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This is the place to search for places and things of interest to visit in Britain, by name, location, type, keyword – or just have a browse. It is a growing directory – 700+ entries as of October 2019. Most entries have links for further information.
Bletchley Park was the home of the top-secret code breakers of World War Two, whose work had a profound impact on the war; it has been claimed that their success in intercepting enemy signals and breaking codes shortened the war by two years. For years, very few people knew about their work, most famously centred on German Enigma cipher machines, but information started to become more available in the 1970s. Bletchley Park was in a poor state when taken over by Milton Keynes Borough Council in 1992. A trust was set up to conserve the site and turn it into a museum and it opened its doors to the public in 1993. A massive restoration project took place and BP is now a major tourist attraction.
Bletchley Park also includes the National Museum of Computing and has featured in several films and TV productions.
The Ridgeway is thought to be Britain’s oldest road, in use for at least 5,000 years. It is one of the trackways that used to run along the dry higher ground in ancient times. The Ridgway, in its modern trail form, covers 87 miles from Avebury, Wiltshire, to Ivinghoe Beacon in Buckinghamshire. There are various prehistoric remains along its route. In its original form, it stretched from the Dorset coast to the Wash.
Oxford University's museum of art and archaeology, with objects dating from 8,000 BC. Particular collections include ancient Egypt, the only Minoan collection in Britain, Anglo Saxon artefacts (including the Alfred Jewel) and contemporary artwork from around the world. The Ashmolean is the oldest public museum in Britain, founded in 1683.
Oxford, the city of dreaming spires, has more than 1500 listed buildings from every period of history since the 11th century. It grew as a river crossing - a ford for oxen - in Saxon times at a strategic position beside two rivers, the Thames (known locally as ‘the Isis’) and the Cherwell. The crossroads of the old town is known as the Carfax, a word derived from the Latin for ‘four forks’. Though known as the home of Britain’s oldest university, dating from the 13th century, there was also considerable industrial development in the 20th century. The university consists of some 38 colleges and the first one, University College, was founded in 1249. Many of the colleges can be visited and have beautiful gardens as well as stunning chapels and halls. The colleges have educated world leaders as well as authors, scientists, actors and comedians. Balliol College has produced several prime ministers, including Herbert Asquith, Harold Macmillan, Edward Heath and Boris Johnson.
Oxford is an easy city to wander in and there’s an architectural gem around most corners. Get a map and work out a route. Each college has something special, but favourites include Balliol, Christ Church, Magdalen, Merton and Exeter. Take a tour of the Bodleian Library, one of the oldest libraries in Europe, and in Britain is second in size only to the British Library. Don’t miss sites like the Sheldonian Theatre or the Bridge of Sighs. World class museums include the Pitt-Rivers and the Ashmolean – the world’s oldest public museum. Visit the Oxford Botanic Garden – the UK’s oldest botanic garden. Take a trip on a punt and pop into one of Oxford’s historic pubs. Oxford is also famous for its literary connections and places that have been featured in film or on TV.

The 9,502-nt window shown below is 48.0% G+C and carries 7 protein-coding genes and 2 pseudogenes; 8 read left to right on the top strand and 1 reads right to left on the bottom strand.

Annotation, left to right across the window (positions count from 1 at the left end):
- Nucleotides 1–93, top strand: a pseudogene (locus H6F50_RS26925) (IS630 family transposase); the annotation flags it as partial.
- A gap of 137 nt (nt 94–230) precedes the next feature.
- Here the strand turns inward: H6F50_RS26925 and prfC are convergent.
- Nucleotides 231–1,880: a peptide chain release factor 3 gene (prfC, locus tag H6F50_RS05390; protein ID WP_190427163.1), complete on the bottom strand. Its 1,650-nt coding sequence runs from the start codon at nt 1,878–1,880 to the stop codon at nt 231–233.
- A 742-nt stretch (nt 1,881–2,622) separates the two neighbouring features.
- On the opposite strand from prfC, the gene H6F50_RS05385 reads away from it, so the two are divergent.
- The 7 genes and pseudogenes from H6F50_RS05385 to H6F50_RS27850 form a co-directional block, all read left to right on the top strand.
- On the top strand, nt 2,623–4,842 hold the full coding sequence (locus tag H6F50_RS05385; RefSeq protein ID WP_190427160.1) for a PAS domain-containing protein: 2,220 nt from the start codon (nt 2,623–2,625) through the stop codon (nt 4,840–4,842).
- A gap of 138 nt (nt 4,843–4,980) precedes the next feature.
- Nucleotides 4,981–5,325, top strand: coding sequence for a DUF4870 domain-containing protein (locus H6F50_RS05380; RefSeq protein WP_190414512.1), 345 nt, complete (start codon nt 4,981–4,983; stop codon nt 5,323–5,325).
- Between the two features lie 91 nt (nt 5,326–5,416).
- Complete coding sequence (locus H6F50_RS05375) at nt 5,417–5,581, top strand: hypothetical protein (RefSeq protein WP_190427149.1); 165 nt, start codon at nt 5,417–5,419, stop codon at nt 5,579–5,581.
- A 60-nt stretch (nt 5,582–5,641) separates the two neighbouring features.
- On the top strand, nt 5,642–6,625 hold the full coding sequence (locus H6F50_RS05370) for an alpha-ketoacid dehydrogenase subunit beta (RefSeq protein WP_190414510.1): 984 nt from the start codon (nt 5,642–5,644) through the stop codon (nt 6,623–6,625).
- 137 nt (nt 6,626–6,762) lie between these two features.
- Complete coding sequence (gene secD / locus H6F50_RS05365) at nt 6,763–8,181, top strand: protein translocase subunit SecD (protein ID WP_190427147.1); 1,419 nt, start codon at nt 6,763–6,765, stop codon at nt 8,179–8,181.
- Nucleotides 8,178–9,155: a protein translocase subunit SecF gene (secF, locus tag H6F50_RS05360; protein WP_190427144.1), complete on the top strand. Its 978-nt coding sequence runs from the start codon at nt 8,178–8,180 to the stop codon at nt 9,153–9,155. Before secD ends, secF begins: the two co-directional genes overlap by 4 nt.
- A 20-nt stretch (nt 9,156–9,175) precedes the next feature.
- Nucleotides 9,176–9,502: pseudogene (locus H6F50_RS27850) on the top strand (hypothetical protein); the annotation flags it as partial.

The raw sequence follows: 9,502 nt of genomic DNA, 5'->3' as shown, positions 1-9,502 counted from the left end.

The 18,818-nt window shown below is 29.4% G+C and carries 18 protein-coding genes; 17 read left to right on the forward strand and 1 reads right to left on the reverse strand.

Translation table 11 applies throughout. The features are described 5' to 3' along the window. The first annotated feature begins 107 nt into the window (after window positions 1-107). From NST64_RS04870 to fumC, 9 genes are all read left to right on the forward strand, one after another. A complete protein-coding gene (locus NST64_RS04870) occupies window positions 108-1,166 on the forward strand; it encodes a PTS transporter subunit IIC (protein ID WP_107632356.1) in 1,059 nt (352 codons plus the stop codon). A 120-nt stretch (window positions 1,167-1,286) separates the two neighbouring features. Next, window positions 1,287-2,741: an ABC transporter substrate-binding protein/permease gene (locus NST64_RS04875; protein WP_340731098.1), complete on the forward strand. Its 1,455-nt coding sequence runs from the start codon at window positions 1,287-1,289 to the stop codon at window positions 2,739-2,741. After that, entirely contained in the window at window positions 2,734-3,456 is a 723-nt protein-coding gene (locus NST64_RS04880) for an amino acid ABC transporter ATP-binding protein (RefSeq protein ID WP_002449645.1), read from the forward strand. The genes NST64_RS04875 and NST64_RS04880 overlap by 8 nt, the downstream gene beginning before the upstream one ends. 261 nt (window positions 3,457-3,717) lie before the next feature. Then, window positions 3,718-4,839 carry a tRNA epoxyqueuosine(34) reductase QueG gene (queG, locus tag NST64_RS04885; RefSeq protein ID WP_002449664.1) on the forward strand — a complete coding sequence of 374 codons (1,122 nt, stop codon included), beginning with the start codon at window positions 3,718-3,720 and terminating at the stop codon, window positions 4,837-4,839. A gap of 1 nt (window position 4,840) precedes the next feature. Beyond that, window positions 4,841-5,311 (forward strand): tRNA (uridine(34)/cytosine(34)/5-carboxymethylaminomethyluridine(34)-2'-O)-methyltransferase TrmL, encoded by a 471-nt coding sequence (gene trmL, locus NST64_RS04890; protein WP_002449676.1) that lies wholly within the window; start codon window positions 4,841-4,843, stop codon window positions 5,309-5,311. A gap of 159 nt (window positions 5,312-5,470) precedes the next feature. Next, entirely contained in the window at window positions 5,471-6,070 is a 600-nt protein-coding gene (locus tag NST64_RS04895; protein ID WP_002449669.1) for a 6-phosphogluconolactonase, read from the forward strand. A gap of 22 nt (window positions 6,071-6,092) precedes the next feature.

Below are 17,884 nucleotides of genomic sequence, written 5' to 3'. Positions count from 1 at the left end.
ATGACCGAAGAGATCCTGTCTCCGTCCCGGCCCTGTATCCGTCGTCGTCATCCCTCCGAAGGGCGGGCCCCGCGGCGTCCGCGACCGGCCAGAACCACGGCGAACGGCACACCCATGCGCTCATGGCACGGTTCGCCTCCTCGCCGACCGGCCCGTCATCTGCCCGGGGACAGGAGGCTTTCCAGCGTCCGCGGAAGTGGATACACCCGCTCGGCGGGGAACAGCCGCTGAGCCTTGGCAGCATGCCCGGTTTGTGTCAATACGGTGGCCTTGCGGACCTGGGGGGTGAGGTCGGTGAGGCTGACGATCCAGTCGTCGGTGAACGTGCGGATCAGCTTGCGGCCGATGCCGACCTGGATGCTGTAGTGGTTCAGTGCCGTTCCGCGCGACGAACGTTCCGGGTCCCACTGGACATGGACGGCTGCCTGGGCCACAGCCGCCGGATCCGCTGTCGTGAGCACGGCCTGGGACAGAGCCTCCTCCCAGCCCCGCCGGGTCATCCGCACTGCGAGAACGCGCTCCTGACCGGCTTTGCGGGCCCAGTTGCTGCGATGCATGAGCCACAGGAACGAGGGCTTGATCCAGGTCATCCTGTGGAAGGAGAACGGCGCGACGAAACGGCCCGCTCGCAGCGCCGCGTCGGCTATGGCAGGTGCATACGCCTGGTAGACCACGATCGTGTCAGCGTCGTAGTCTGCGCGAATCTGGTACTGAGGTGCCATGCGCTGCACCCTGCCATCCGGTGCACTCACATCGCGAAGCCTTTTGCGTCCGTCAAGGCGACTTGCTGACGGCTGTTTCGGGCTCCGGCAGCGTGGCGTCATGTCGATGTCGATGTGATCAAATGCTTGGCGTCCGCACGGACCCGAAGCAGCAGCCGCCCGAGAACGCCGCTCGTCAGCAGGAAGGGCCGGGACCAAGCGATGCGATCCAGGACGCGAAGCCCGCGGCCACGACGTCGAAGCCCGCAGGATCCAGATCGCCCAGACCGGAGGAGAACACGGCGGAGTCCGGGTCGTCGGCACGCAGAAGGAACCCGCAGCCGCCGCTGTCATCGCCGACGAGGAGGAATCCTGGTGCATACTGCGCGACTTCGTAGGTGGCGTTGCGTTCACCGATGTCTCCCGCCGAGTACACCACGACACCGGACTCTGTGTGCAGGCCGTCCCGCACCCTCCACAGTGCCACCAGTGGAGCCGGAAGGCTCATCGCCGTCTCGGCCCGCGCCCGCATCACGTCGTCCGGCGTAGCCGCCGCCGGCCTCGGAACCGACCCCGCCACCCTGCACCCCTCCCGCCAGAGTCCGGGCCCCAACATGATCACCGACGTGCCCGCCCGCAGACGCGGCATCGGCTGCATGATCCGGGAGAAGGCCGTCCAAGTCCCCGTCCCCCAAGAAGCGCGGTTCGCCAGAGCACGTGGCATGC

Balliol is one of the colleges of Oxford University. It was founded by John de Balliol in 1263, has occupied the same site ever since and claims to be the oldest college in Oxford, and the world. Its attractive buildings are predominantly Victorian, however. Balliol's widow Dervorguilla of Galloway, established a permanent endowment and their son, John, was King of Scotland. Balliol has an impressive list of alumni, which includes writers, politicians and scientists. A few random examples: Boris Johnson, Robert Peston, Herbert Asquith, Harold Macmillan, Edward Heath, Aldous Huxley, Graham Greene and William Beveridge.
Visitors can tour the grounds and some of the buildings, except when college events take place.
A tavern since 1695, the Lamb & Flag is owned by St John's College and was voted Oxford's best pub by CAMRA members in 2016. It has some association with JRR Tolkien and CS Lewis and was apparently where Thomas Hardy wrote most of his last novel, Jude the Obscure.
Exceptionally interesting and beautiful 15th century church built on an ancient site in an unusual, and historic, village. The church is best known for the elaborate tomb of Alice de la Pole, Duchess of Suffolk and granddaughter of the poet, Geoffrey Chaucer. Her father, Thomas, is also buried in the church. The author Jerome K Jerome is buried in the churchyard.
12th century parish church most famous for its Fettiplace memorials, two ornate carved 17th century monuments each featuring three recumbent effigies of members of the local Fettiplace family. The churchyard also contains the graves of four of the Mitford sisters, Nancy, Unity, Diana and Pamela and their parents. A further notable memorial is to HMS P514. The church also contains 15th century misericords and is in a charming location.
Enormous 18th century home of the Dukes of Marlborough. The estate was given to the 1st Duke, John Churchill, as a reward for his military victories against the French. Winston Churchill was born at Blenheim and has many associations with it. The estate is a World Heritage Site and one of the 'treasure houses of England."